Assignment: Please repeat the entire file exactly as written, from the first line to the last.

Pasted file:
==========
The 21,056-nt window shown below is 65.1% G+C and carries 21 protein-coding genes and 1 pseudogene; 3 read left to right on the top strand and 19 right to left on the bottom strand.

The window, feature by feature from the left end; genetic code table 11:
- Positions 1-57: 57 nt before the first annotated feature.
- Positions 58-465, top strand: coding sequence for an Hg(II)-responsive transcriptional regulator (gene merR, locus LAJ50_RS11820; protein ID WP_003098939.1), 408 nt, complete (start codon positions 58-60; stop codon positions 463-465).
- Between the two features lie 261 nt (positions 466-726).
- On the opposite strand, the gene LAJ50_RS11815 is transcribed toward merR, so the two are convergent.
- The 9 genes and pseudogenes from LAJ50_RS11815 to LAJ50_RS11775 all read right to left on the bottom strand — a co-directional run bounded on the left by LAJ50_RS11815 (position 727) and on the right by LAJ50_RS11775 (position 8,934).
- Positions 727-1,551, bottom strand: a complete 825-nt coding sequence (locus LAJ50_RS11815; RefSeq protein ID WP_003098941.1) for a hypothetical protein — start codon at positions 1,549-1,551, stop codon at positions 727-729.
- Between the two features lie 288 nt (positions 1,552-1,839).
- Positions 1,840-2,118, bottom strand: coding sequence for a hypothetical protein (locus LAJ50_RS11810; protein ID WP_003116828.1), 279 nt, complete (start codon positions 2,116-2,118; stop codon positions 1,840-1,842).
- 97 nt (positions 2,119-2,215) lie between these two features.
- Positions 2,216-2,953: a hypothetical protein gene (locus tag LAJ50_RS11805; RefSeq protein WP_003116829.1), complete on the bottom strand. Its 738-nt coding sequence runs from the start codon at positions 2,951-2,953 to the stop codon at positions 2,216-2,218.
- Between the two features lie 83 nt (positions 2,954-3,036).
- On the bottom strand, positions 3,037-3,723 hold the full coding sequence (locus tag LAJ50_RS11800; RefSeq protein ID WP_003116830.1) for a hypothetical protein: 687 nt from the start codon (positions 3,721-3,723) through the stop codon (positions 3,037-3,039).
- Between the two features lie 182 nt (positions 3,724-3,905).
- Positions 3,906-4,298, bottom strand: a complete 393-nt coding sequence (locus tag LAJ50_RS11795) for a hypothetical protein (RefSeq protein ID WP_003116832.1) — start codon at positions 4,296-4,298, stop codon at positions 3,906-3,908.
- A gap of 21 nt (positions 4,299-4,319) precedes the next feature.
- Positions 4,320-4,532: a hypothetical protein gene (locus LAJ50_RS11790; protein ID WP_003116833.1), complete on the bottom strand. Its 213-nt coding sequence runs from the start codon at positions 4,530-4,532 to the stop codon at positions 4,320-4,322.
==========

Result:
The 21,056-nt window shown below is 65.1% G+C and carries 21 protein-coding genes and 1 pseudogene; 3 read left to right on the top strand and 19 right to left on the bottom strand.

The window, feature by feature from the left end; genetic code table 11:
- Positions 1-57: 57 nt before the first annotated feature.
- Positions 58-465, top strand: coding sequence for an Hg(II)-responsive transcriptional regulator (gene merR, locus LAJ50_RS11820; protein ID WP_003098939.1), 408 nt, complete (start codon positions 58-60; stop codon positions 463-465).
- Between the two features lie 261 nt (positions 466-726).
- On the opposite strand, the gene LAJ50_RS11815 is transcribed toward merR, so the two are convergent.
- The 9 genes and pseudogenes from LAJ50_RS11815 to LAJ50_RS11775 all read right to left on the bottom strand — a co-directional run bounded on the left by LAJ50_RS11815 (position 727) and on the right by LAJ50_RS11775 (position 8,934).
- Positions 727-1,551, bottom strand: a complete 825-nt coding sequence (locus LAJ50_RS11815; RefSeq protein ID WP_003098941.1) for a hypothetical protein — start codon at positions 1,549-1,551, stop codon at positions 727-729.
- Between the two features lie 288 nt (positions 1,552-1,839).
- Positions 1,840-2,118, bottom strand: coding sequence for a hypothetical protein (locus LAJ50_RS11810; protein ID WP_003116828.1), 279 nt, complete (start codon positions 2,116-2,118; stop codon positions 1,840-1,842).
- 97 nt (positions 2,119-2,215) lie between these two features.
- Positions 2,216-2,953: a hypothetical protein gene (locus tag LAJ50_RS11805; RefSeq protein WP_003116829.1), complete on the bottom strand. Its 738-nt coding sequence runs from the start codon at positions 2,951-2,953 to the stop codon at positions 2,216-2,218.
- Between the two features lie 83 nt (positions 2,954-3,036).
- On the bottom strand, positions 3,037-3,723 hold the full coding sequence (locus tag LAJ50_RS11800; RefSeq protein ID WP_003116830.1) for a hypothetical protein: 687 nt from the start codon (positions 3,721-3,723) through the stop codon (positions 3,037-3,039).
- Between the two features lie 182 nt (positions 3,724-3,905).
- Positions 3,906-4,298, bottom strand: a complete 393-nt coding sequence (locus tag LAJ50_RS11795) for a hypothetical protein (RefSeq protein ID WP_003116832.1) — start codon at positions 4,296-4,298, stop codon at positions 3,906-3,908.
- A gap of 21 nt (positions 4,299-4,319) precedes the next feature.
- Positions 4,320-4,532: a hypothetical protein gene (locus LAJ50_RS11790; protein ID WP_003116833.1), complete on the bottom strand. Its 213-nt coding sequence runs from the start codon at positions 4,530-4,532 to the stop codon at positions 4,320-4,322.